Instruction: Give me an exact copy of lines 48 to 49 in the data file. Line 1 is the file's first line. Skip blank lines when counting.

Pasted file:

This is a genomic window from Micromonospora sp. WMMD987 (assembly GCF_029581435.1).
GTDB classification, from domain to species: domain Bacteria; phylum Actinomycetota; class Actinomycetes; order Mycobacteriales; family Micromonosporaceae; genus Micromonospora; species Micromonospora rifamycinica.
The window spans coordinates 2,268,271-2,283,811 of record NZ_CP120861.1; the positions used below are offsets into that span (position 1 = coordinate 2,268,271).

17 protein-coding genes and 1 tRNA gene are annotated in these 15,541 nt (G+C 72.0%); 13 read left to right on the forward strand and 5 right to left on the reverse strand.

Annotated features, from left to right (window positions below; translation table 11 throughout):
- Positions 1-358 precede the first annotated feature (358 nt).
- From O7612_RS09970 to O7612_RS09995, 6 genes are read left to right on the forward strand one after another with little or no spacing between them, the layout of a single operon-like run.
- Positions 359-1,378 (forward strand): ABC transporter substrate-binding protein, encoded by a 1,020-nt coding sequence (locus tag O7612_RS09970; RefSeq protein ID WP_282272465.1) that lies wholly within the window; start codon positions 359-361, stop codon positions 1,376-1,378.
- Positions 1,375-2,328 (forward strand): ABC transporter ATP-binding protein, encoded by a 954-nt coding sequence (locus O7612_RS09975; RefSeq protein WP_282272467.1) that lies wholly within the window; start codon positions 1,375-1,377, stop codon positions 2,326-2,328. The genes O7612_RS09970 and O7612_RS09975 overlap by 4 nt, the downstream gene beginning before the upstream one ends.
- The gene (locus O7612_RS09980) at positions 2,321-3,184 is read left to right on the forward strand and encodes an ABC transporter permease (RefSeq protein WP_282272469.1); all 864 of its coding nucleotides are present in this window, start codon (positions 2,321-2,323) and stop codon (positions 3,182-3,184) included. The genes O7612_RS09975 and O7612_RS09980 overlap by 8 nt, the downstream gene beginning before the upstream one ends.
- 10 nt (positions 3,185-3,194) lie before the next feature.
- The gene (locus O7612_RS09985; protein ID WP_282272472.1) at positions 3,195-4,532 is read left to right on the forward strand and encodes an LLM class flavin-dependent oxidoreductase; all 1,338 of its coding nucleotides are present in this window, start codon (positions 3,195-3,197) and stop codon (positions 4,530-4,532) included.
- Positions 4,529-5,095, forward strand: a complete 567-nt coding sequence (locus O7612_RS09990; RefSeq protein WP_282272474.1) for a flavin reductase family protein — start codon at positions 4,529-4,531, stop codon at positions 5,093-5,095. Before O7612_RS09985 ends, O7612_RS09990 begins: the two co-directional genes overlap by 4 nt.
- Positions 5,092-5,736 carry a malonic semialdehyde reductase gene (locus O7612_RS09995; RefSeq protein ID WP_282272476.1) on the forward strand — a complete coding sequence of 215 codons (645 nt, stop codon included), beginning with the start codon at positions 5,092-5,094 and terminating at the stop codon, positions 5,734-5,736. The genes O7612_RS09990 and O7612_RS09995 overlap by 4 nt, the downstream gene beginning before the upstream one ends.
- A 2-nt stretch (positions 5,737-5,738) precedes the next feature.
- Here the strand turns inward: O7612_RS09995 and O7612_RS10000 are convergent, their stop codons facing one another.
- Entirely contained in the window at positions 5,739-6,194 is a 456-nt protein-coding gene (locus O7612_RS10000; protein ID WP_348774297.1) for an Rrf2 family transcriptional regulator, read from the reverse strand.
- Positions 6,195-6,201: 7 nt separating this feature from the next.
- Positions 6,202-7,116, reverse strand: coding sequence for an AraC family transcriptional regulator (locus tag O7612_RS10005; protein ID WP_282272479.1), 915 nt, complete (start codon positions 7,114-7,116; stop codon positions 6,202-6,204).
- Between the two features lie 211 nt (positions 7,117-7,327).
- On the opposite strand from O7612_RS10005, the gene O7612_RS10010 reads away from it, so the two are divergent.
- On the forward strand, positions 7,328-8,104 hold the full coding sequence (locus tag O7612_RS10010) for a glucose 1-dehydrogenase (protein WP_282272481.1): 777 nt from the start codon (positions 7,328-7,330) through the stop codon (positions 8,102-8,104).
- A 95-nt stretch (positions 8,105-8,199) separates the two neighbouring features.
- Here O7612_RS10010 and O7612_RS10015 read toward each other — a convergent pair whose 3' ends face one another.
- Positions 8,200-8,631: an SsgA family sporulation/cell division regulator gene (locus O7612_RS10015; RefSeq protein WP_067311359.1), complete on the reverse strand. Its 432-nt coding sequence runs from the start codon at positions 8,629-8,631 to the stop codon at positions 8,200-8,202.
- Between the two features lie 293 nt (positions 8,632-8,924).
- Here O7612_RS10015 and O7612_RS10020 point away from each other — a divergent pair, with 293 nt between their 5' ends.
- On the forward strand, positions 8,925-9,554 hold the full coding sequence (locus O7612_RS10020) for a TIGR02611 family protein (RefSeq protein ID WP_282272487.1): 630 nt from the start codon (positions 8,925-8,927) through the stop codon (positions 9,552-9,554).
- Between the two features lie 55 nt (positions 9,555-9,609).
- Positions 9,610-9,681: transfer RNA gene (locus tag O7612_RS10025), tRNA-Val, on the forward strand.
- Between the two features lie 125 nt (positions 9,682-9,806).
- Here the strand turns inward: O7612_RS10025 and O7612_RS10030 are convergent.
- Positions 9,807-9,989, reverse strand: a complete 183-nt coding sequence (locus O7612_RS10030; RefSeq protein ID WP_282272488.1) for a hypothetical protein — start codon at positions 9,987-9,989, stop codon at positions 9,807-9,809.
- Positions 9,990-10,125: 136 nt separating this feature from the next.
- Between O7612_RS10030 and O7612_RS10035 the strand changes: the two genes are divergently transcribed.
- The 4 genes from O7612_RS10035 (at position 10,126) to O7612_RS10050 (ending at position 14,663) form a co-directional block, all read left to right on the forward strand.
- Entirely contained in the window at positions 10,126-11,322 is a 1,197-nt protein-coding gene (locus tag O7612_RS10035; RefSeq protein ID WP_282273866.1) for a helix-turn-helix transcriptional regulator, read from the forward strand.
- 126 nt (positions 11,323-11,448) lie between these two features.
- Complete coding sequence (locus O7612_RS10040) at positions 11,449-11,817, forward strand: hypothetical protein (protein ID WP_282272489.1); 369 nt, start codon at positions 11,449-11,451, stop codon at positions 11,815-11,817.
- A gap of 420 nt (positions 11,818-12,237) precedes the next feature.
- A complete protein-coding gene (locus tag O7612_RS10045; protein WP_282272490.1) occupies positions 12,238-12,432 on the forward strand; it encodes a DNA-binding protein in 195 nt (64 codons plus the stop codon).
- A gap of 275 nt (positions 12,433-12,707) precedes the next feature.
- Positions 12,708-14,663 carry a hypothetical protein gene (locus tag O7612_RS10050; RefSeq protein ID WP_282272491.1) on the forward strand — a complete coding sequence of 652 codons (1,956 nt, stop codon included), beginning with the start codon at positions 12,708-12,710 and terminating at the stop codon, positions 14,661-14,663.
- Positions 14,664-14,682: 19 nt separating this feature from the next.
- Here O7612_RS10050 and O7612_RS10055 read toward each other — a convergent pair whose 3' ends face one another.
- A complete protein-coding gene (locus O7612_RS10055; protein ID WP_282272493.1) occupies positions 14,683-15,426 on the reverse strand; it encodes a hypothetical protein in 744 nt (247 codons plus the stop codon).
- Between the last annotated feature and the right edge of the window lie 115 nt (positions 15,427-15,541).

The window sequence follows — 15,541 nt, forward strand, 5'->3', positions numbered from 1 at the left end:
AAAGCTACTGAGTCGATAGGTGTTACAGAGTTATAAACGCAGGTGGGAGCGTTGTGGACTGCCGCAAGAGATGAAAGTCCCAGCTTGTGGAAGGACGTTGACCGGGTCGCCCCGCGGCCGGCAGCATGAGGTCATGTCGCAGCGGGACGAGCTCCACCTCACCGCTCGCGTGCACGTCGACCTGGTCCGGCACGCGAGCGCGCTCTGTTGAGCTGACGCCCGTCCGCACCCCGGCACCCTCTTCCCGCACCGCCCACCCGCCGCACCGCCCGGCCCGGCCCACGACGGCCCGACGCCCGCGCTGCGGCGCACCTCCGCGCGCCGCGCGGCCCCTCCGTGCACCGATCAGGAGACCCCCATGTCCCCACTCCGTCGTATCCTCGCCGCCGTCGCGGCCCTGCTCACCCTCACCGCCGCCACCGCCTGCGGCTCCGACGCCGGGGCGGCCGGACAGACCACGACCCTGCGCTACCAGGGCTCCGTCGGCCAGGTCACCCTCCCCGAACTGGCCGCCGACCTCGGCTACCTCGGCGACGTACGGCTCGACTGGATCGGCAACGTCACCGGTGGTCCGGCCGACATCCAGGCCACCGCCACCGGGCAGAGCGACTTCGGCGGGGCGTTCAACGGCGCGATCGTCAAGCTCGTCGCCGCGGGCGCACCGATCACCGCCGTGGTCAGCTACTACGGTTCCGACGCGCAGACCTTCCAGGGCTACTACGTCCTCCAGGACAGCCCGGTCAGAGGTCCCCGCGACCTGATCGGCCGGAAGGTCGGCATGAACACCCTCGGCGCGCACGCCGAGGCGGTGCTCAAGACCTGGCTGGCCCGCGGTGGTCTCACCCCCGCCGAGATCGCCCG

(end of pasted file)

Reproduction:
The window sequence follows — 15,541 nt, forward strand, 5'->3', positions numbered from 1 at the left end:
AAAGCTACTGAGTCGATAGGTGTTACAGAGTTATAAACGCAGGTGGGAGCGTTGTGGACTGCCGCAAGAGATGAAAGTCCCAGCTTGTGGAAGGACGTTGACCGGGTCGCCCCGCGGCCGGCAGCATGAGGTCATGTCGCAGCGGGACGAGCTCCACCTCACCGCTCGCGTGCACGTCGACCTGGTCCGGCACGCGAGCGCGCTCTGTTGAGCTGACGCCCGTCCGCACCCCGGCACCCTCTTCCCGCACCGCCCACCCGCCGCACCGCCCGGCCCGGCCCACGACGGCCCGACGCCCGCGCTGCGGCGCACCTCCGCGCGCCGCGCGGCCCCTCCGTGCACCGATCAGGAGACCCCCATGTCCCCACTCCGTCGTATCCTCGCCGCCGTCGCGGCCCTGCTCACCCTCACCGCCGCCACCGCCTGCGGCTCCGACGCCGGGGCGGCCGGACAGACCACGACCCTGCGCTACCAGGGCTCCGTCGGCCAGGTCACCCTCCCCGAACTGGCCGCCGACCTCGGCTACCTCGGCGACGTACGGCTCGACTGGATCGGCAACGTCACCGGTGGTCCGGCCGACATCCAGGCCACCGCCACCGGGCAGAGCGACTTCGGCGGGGCGTTCAACGGCGCGATCGTCAAGCTCGTCGCCGCGGGCGCACCGATCACCGCCGTGGTCAGCTACTACGGTTCCGACGCGCAGACCTTCCAGGGCTACTACGTCCTCCAGGACAGCCCGGTCAGAGGTCCCCGCGACCTGATCGGCCGGAAGGTCGGCATGAACACCCTCGGCGCGCACGCCGAGGCGGTGCTCAAGACCTGGCTGGCCCGCGGTGGTCTCACCCCCGCCGAGATCGCCCG